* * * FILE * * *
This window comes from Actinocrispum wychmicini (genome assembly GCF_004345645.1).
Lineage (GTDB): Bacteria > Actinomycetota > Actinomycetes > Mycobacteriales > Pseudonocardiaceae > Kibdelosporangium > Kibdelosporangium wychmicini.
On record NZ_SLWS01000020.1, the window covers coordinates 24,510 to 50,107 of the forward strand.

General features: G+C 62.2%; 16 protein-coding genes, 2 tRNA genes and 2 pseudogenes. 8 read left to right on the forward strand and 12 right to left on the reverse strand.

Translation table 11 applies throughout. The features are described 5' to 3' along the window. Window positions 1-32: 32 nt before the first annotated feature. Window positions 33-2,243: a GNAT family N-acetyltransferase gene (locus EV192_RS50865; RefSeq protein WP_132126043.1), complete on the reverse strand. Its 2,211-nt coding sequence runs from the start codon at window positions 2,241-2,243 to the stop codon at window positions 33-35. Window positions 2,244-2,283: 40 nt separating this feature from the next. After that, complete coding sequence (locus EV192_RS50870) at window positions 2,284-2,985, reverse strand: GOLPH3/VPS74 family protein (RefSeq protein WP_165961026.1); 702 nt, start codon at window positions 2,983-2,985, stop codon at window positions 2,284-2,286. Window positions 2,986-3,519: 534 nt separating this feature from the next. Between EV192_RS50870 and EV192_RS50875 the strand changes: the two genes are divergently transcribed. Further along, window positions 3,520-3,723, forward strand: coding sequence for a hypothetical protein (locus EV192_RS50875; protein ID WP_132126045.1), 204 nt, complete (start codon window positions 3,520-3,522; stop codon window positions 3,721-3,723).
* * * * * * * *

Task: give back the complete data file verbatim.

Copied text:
This window comes from Actinocrispum wychmicini (genome assembly GCF_004345645.1).
Lineage (GTDB): Bacteria > Actinomycetota > Actinomycetes > Mycobacteriales > Pseudonocardiaceae > Kibdelosporangium > Kibdelosporangium wychmicini.
On record NZ_SLWS01000020.1, the window covers coordinates 24,510 to 50,107 of the forward strand.

General features: G+C 62.2%; 16 protein-coding genes, 2 tRNA genes and 2 pseudogenes. 8 read left to right on the forward strand and 12 right to left on the reverse strand.

Translation table 11 applies throughout. The features are described 5' to 3' along the window. Window positions 1-32: 32 nt before the first annotated feature. Window positions 33-2,243: a GNAT family N-acetyltransferase gene (locus EV192_RS50865; RefSeq protein WP_132126043.1), complete on the reverse strand. Its 2,211-nt coding sequence runs from the start codon at window positions 2,241-2,243 to the stop codon at window positions 33-35. Window positions 2,244-2,283: 40 nt separating this feature from the next. After that, complete coding sequence (locus EV192_RS50870) at window positions 2,284-2,985, reverse strand: GOLPH3/VPS74 family protein (RefSeq protein WP_165961026.1); 702 nt, start codon at window positions 2,983-2,985, stop codon at window positions 2,284-2,286. Window positions 2,986-3,519: 534 nt separating this feature from the next. Between EV192_RS50870 and EV192_RS50875 the strand changes: the two genes are divergently transcribed. Further along, window positions 3,520-3,723, forward strand: coding sequence for a hypothetical protein (locus EV192_RS50875; protein ID WP_132126045.1), 204 nt, complete (start codon window positions 3,520-3,522; stop codon window positions 3,721-3,723).